4. Engine Idling

If your tools ever sit still, you should pay attention to them. High vacuum levels can cause oil to build up around the heads of the valve system while the valve is closed and the engine is at rest. If the seal is broken, you might see blue smoke again when you start the engine. That means the oil is getting past the seal and into the valve guide. Make sure to turn off the engine and take it out of service until it can be fixed.

5. Reduced ability to speed up

Depending on the engines you use in the fields and agriculture, testing the compression can also tell you if your valve stem seals are getting worse. If the machine has a higher amount of compression, there is a problem with the valve seal, and you’ll need to get new ones. On the other hand, a lower level could mean that something is wrong with the piston rings.

6. The engine won’t start

If the seals in an engine are broken, oil can build up on the wires of the spark plugs. Because of this, plug fouling can happen, which is when carbon deposits build up on the plugs and can cause the engine to fail. As the amount of carbon in the engine rises, so does the compression. This can cause damage to the engine from improper detonation or even problems with pre-ignition.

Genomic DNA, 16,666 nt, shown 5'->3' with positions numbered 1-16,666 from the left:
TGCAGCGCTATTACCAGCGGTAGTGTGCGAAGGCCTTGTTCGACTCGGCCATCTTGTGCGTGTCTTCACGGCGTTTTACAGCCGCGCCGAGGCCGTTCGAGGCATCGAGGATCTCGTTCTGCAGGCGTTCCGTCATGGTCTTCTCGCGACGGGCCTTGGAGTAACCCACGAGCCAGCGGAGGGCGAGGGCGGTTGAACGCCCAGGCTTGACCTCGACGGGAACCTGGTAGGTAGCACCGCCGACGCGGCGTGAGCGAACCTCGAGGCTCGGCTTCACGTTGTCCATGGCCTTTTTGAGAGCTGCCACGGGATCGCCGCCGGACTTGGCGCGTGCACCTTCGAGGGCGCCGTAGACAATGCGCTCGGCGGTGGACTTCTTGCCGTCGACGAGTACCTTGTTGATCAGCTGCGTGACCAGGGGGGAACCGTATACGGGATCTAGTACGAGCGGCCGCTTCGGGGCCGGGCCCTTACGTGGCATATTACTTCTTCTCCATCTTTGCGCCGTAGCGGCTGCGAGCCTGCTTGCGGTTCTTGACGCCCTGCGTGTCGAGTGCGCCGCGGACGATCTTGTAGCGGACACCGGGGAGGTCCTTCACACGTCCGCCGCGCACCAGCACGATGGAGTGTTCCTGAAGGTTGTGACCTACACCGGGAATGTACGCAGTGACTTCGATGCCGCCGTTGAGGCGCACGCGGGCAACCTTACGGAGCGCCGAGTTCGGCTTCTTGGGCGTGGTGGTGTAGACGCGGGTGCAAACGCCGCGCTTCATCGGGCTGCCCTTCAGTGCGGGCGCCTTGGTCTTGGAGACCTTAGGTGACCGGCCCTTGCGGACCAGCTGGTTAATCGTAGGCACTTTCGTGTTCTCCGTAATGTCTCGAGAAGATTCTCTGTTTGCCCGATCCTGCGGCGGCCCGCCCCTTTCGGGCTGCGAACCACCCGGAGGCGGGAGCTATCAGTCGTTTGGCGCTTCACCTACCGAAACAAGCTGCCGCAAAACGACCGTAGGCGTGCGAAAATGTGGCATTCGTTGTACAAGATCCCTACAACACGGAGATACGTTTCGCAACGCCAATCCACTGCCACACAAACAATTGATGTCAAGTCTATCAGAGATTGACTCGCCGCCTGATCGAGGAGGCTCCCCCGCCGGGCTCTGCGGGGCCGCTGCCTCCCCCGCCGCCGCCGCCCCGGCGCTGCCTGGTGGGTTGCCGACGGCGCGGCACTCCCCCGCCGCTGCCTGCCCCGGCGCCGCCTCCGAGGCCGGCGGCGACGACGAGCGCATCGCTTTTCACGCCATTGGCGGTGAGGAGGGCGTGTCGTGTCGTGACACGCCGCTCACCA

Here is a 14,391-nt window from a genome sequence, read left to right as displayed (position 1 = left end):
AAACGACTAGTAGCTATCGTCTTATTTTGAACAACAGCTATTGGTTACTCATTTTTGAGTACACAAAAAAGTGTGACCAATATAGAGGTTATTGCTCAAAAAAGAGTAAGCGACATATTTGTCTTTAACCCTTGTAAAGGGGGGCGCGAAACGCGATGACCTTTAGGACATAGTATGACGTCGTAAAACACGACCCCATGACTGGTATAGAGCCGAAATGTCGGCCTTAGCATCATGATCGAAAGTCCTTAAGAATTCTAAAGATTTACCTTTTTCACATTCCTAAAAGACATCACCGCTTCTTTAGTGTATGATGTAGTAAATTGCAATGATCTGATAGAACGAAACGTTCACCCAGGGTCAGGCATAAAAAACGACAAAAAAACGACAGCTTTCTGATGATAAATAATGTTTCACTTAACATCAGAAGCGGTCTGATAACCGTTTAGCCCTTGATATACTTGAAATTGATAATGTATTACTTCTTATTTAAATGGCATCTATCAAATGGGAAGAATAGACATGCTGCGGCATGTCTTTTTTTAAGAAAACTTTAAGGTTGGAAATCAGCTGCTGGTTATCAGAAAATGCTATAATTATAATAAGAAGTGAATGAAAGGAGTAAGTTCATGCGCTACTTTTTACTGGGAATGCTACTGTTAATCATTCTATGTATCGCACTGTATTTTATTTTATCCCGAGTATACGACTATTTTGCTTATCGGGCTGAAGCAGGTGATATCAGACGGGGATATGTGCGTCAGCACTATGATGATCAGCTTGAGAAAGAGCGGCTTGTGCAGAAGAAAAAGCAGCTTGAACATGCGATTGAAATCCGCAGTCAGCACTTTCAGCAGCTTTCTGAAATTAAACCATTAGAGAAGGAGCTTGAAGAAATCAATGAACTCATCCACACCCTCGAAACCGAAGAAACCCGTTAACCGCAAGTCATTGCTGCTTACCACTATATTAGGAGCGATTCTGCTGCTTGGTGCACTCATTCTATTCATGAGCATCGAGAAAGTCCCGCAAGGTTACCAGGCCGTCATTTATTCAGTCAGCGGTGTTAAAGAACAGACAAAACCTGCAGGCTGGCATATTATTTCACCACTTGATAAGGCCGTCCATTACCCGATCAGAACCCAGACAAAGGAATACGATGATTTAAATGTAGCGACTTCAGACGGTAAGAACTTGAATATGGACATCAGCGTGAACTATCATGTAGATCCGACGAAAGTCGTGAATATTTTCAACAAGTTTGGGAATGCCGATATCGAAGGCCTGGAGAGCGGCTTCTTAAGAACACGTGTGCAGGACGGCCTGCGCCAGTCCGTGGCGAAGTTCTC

If you know these six signs of a bad valve stem seal, you can fix the problem before oil leaks and high compression levels start to happen. If you spot different-colored smoke, more oil use, misfiring when the engine starts up, or noises while the engine is running, you can fix the seals faster. In exchange, your activities will stay safe, efficient, and productive.

How to fix and keep valve stem seals in good shape

It’s important to use the right oil grade for your car, which you can find in the owner’s guidebook. This will keep the valve stem seals from wearing out. Change the oil at the recommended times and remember to replace the filter if you do it yourself. If you do it yourself, you should also replace any seals or gaskets on the oil filter housing to keep it from leaking. Use a product like Rislone Engine Oil Motor Flush to get rid of the oil sludge that has built up in your engine’s tight spots. When you put in new oil, you might want to add something to it, like Rislone Engine Treatment.